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Potash Corp.’s offices in Saskatoon.

David Stobbe/Reuters

Potash Corp. of Saskatchewan Inc. on Thursday cut its profit forecast for the year due to weak demand after the break-up of the Russian-Belarusian potash cartel rattled markets and sent prices of the crop nutrient tumbling.

The Saskatoon-based company, which produces about 20 per cent of the world's supply of potash, said it will now earn between $2 to $2.20 a share this year, down from its previous forecast of between $2.45 and $2.70 per share.

"The most recent quarter can best be characterized as a predictable response to an unpredicted event," Potash Corp.'s chief executive officer Bill Doyle said in a statement announcing the company's third quarter results. "As we have seen in the past, fertilizer customers faced with uncertainty act with extreme caution," he said.

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The weaker forecast from Potash Corp. is the latest sign that the potash industry is struggling to deal with the fallout from the Belarusian Potash Corp. (BPC) break up. Earlier this year, Russia's OAO Uralkali pulled out of the Belarus joint venture with its rival Belaruskali.

Together with its Canadian counterpart known as Canpotex, the two joint ventures controlled 70 per cent of the potash market and could therefore influence the price of the fertilizer by controlling the supply.

Potash Corp., which warned two weeks ago that it would miss its third-quarter earnings target, reported a profit that was in line with its guidance of $356-million, or 41 cents a share. That was down 45 per cent from the $645-million, or 74 cents, it earned in the year earlier period.

With the price of potash falling, customers have delayed buying the crop nutrient.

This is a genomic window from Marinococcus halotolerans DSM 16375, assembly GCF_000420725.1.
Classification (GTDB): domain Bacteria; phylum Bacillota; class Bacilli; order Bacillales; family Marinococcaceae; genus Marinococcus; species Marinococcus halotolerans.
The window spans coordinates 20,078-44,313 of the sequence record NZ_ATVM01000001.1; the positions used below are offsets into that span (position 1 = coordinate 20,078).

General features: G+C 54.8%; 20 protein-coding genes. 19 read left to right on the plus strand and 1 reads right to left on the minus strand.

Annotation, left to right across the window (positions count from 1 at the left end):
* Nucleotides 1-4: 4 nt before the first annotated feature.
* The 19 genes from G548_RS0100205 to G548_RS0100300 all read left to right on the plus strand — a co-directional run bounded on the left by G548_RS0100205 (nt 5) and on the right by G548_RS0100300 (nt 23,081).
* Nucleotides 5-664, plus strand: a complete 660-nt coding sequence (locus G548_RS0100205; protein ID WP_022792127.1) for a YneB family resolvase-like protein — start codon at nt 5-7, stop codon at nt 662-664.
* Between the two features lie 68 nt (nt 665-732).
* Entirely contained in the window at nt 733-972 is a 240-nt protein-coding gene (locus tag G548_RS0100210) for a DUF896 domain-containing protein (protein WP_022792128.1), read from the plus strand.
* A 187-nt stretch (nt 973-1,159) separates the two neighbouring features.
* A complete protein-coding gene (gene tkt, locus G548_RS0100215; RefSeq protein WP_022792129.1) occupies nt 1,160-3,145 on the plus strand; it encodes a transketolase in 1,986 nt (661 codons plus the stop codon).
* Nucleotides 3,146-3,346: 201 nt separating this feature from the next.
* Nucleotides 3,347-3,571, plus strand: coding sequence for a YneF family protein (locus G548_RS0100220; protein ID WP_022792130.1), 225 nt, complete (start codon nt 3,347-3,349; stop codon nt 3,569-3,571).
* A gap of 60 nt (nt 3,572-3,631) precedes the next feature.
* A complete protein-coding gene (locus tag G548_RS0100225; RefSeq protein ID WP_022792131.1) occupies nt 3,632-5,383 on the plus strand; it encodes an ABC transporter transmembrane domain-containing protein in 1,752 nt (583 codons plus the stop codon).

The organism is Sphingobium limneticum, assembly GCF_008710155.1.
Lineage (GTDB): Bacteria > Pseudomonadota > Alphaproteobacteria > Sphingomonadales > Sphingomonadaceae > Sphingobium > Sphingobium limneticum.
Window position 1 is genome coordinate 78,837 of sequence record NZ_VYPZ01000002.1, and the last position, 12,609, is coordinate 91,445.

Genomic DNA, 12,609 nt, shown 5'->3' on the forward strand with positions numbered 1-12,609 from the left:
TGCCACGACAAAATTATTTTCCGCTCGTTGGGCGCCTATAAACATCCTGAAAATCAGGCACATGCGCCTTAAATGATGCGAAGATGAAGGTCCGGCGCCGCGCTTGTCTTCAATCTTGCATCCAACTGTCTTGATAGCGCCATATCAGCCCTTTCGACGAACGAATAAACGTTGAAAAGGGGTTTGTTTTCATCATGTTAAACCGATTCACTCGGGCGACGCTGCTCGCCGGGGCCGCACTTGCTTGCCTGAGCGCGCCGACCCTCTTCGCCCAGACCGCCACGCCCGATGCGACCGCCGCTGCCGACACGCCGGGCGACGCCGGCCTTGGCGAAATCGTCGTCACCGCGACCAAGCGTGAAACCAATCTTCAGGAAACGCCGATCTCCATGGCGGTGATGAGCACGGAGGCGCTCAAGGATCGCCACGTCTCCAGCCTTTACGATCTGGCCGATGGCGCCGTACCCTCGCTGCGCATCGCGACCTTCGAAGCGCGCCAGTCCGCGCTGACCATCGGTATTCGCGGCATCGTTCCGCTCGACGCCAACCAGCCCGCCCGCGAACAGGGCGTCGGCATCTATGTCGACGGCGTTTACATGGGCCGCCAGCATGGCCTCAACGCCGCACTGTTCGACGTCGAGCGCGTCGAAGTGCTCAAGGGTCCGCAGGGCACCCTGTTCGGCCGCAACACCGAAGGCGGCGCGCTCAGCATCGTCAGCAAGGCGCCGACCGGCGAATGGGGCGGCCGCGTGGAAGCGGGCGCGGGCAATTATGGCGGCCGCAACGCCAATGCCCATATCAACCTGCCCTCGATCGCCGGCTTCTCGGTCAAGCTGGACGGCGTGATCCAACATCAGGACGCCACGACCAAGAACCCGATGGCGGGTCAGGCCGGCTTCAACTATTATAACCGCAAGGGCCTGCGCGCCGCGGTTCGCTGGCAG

"While this volatility does not change the long-term underlying fundamentals of fertilizer demand, it did significantly slow market activity and our ability to deliver the results we expected," Doyle said.

Potash Corp., which also produces two other nutrients used to grow crops phosphate and nitrate , said its average realized potash price fell 23 per cent to $307 a tonne from $429 a tonne in the same period a year earlier.

The company's gross margin for phosphate declined to $228-million in the third quarter from the $554-million earned last year. Meanwhile, sales of the company's other key crop nutrients, nitrogen and phosphate also fell in the third quarter.

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The gross margin for phosphate dropped to $78-million from $122-million earned in the third quarter last year, while gross margin for nitrogen fell to $178-million from $251-million last year.

Doyle said there were signs that potash buyers would be filling orders and pointed to strong demand from Brazil and potential increased demand from China.

"We anticipate buyers in other Asian countries will engage more actively through the final quarter of 2013. With many customers entering their major tender season, supportive grower economics and limited inventories are expected to result in increased fourth-quarter shipments," he said.

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